Sunday, April 27, 2014

Kentucky Derby- Party Central

The Kentucky Derby race is considered by many the greatest two minutes in sports.  An invite to an upcoming Saturday party sent me on a hunt for some authentic recipes. A Kentucky Derby menu is steeped in tradition with a cuisine of southern flavors, bourbon and traditional mint juleps.

Cook's notes: The Mint Julep has been the traditional beverage of Churchill Downs and the Kentucky Derby for nearly a century.
Each year, almost 120,000 Mint Juleps are served over the two-day period of Kentucky Oaks and Kentucky Derby weekend at Churchill Downs Racetrack. That’s a feat that requires more than 10,000 bottles of Early Times Mint Julep Ready-to-Serve Cocktail, 1,000 pounds of freshly harvested mint and 60,000 pounds of ice.
This recipe serves 2 and very easy to put together.

  • 2 tablespoons simple syrup (see below)
  • 4 fresh mint sprigs
  • Shaved ice
  • 2/3 cup bourbon, divided among two glasses
  • Powdered sugar
  • Mint leaves
  • Pour 1 tablespoon Simple Syrup into 1 tall glass
  • Add 2 sprigs mint, crush slightly and add ice
  • Stir in 1/3 cup bourbon
  • Add more ice to fill glass and sprinkle with powdered sugar and garnish with mint. Repeat with remaining ingredients for second glass
Simple Syrup
  • 1 cup boiling water
  • 1 cup sugar
  • Stir boiling water into sugar until sugar dissolves. Simple syrup will keep almost indefinitely refrigerated in covered container

Chef John's Deviled Shrimp Dip
Recipe adapted from

  • 1/2 cup chili sauce
  • 8 oz package softened cream cheese
  • 1/2 cup mayonnaise
  • 1/4 cup finely chopped green onion
  • 1 tsp. dried tarragon or 2 TB fresh tarragon
  • 1 TB. lemon juice
  • 1/2 tsp. smoked paprika
  • 1/3 cup roasted red peppers, drained and minced 
  • 1 LB. frozen shrimp thawed, peeled and deveined
  • Beat chili sauce into cream cheese and mayonnaise
  • Add in tarragon, onions,lemon juice, peppers, paprika and mix well
  • Fold in chopped shrimp
  • Cover and chill several hours to meld flavors
  • Garnish top of dip with a few shrimp,parsley sprigs or chopped green onions

Baby Hot Kentucky Browns
Cook's notes: Typically, this open-faced Kentucky classic is made with a heavy cheese sauce, but I found a recipe that delivers the same richness without all the saturated fat.
Recipe adapted from Southern Living
  • 24 pumpernickel party rye bread slices
  • 1- 1/2 cups diced cooked turkey or deli turkey
  • 6 bacon slices, cooked, crumbled, and divided
  • 5 plum tomatoes, thinly sliced 
Parmesan Sauce

  • 1 tablespoon olive oil
  • 1 tablespoons butter
  • 2 garlic cloves, minced
  • 2 tablespoons flour
  • 1 cup fat free chicken broth
  • 1 cup milk (I used 2%)
  • 3/4 cup Parmesan cheese 
  • Salt and Pepper, to taste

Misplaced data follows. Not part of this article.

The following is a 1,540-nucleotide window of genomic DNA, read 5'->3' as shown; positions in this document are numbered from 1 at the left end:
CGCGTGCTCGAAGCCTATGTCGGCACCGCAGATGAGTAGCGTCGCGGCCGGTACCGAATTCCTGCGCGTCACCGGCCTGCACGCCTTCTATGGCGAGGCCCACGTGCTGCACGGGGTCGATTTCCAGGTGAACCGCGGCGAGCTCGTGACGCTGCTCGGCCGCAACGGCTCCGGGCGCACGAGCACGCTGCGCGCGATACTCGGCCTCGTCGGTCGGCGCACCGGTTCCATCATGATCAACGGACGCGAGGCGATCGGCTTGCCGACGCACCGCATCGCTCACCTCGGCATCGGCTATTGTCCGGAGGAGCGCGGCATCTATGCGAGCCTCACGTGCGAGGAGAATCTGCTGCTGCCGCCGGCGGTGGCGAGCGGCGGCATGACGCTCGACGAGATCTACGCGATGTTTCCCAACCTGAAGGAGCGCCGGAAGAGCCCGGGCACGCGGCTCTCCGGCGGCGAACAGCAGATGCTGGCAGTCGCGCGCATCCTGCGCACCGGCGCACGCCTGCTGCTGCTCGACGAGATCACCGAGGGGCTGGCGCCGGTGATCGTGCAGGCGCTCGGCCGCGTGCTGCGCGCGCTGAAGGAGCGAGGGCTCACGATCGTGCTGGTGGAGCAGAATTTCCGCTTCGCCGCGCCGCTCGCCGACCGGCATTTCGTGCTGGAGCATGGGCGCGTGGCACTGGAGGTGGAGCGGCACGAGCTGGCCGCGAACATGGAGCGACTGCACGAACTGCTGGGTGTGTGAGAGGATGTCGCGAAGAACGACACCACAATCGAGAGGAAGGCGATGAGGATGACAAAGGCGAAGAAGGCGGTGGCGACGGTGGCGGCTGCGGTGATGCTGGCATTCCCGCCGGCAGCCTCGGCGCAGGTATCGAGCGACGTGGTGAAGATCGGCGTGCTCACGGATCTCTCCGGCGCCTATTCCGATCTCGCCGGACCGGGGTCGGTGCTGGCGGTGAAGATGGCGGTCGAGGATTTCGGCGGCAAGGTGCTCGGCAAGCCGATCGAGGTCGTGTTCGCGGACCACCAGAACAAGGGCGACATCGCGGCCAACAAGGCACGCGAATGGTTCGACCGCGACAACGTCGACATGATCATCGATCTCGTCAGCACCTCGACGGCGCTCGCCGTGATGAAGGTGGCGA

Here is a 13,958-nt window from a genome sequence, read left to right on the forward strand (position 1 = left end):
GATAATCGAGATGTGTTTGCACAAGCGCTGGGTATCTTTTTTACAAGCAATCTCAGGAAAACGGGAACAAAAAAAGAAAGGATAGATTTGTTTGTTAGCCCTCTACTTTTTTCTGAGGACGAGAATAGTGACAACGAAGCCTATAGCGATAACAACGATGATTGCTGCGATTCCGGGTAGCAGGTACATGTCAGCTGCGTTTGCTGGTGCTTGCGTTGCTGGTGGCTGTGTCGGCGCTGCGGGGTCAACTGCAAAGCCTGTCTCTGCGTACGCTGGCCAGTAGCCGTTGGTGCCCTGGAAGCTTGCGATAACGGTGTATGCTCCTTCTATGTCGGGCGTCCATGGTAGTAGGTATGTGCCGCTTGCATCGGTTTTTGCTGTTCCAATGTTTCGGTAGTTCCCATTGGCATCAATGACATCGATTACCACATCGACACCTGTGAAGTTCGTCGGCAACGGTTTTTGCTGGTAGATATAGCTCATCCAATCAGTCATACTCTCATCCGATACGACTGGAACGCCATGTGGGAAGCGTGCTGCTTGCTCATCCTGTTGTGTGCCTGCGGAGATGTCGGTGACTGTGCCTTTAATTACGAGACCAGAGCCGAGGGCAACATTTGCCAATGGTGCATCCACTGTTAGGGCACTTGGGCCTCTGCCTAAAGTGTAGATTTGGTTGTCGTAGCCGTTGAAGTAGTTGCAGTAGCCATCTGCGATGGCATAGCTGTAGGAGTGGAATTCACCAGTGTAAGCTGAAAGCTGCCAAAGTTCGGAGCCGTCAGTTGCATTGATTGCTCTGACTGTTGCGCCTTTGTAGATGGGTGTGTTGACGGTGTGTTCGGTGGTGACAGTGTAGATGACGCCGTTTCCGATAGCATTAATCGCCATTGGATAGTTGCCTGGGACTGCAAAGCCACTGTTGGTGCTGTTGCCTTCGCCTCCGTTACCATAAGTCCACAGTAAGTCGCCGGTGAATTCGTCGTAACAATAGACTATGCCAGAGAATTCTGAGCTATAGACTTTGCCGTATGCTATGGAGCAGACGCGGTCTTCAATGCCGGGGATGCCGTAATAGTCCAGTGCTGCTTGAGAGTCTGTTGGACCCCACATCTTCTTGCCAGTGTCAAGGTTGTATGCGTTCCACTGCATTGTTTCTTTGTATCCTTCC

• Arrange bread slices on a lightly greased baking sheet. Broil 6 inches from heat for 1 minute per side
  • To prepare the sauce, combine the olive oil, butter, and minced garlic in a medium sized pan over medium to low heat. Once the butter is completely melted, whisk in the flour until a thick mixture has been created
  • Slowly add in the chicken broth and then milk
  • Increase the heat and allow the mixture to get to a boiling point, reduce and allow to simmer until thickened stirring occasionally
  • Add in the Parmesan cheese and season with salt and pepper to taste 
  • Stir in diced turkey
  • Top bread evenly with warm cheese-turkey mixture. Sprinkle evenly with a few extra tablespoons of Parmesan cheese and half of bacon
  • Bake at 500° for 2 minutes or until Parmesan is melted
  • Top with tomato slices, and sprinkle evenly with remaining bacon
To make ahead: Prepare the cheese-turkey mixture, cook the bacon, and grate the Parmesan the day before the party.
To reheat cheese mixture, place pan over low heat, stirring constantly, until smooth and warm. 
Assemble and proceed as directed

Check back tomorrow for several tried and true southern dessert recipes made with pecans , chocolate and bourbon.

The Derby is frequently referred to as "The Run for the Roses," because a lush blanket of 554 red roses is awarded to the Kentucky Derby winner each year. The tradition is as a result of New York socialite E. Berry Wall presenting roses to ladies at a post-Derby party in 1883 that was attended by Churchill Downs founder and president, Col. M. Lewis Clark. This gesture is believed to have eventually led Clark to the idea of making the rose the race's official flower. However, it was not until 1896 that any recorded account referred to roses being draped on the Derby winner. The Governor of Kentucky awards the garland and the trophy.

1 comment:

  1. Hello! Thanks for reaching out to me on Facebook (Franticmommy). I LOVE how you've taken a recipes and shared the history behind it. Off to read some more!-Becky